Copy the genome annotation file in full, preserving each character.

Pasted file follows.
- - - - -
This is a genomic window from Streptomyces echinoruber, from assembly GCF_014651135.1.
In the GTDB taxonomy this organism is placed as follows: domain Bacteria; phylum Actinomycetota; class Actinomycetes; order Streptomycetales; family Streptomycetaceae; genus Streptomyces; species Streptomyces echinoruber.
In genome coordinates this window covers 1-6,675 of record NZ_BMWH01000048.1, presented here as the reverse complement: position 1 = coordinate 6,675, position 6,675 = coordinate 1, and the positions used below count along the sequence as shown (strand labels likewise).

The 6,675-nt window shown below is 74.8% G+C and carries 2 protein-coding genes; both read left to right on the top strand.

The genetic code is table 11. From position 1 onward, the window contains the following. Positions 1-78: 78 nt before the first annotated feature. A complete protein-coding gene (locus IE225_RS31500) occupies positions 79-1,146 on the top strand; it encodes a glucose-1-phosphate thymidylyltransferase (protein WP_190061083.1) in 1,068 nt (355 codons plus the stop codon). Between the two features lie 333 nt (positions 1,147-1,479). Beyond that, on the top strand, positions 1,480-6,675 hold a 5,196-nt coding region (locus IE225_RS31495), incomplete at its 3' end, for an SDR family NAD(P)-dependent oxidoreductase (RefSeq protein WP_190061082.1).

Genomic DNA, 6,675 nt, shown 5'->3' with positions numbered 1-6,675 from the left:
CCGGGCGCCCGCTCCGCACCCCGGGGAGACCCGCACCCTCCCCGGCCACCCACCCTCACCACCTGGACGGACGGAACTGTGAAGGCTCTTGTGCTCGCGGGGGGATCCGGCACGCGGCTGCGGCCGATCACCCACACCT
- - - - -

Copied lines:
This is a genomic window from Streptomyces echinoruber, from assembly GCF_014651135.1.
In the GTDB taxonomy this organism is placed as follows: domain Bacteria; phylum Actinomycetota; class Actinomycetes; order Streptomycetales; family Streptomycetaceae; genus Streptomyces; species Streptomyces echinoruber.
In genome coordinates this window covers 1-6,675 of record NZ_BMWH01000048.1, presented here as the reverse complement: position 1 = coordinate 6,675, position 6,675 = coordinate 1, and the positions used below count along the sequence as shown (strand labels likewise).

The 6,675-nt window shown below is 74.8% G+C and carries 2 protein-coding genes; both read left to right on the top strand.

The genetic code is table 11. From position 1 onward, the window contains the following. Positions 1-78: 78 nt before the first annotated feature. A complete protein-coding gene (locus IE225_RS31500) occupies positions 79-1,146 on the top strand; it encodes a glucose-1-phosphate thymidylyltransferase (protein WP_190061083.1) in 1,068 nt (355 codons plus the stop codon). Between the two features lie 333 nt (positions 1,147-1,479). Beyond that, on the top strand, positions 1,480-6,675 hold a 5,196-nt coding region (locus IE225_RS31495), incomplete at its 3' end, for an SDR family NAD(P)-dependent oxidoreductase (RefSeq protein WP_190061082.1).

Genomic DNA, 6,675 nt, shown 5'->3' with positions numbered 1-6,675 from the left:
CCGGGCGCCCGCTCCGCACCCCGGGGAGACCCGCACCCTCCCCGGCCACCCACCCTCACCACCTGGACGGACGGAACTGTGAAGGCTCTTGTGCTCGCGGGGGGATCCGGCACGCGGCTGCGGCCGATCACCCACACCT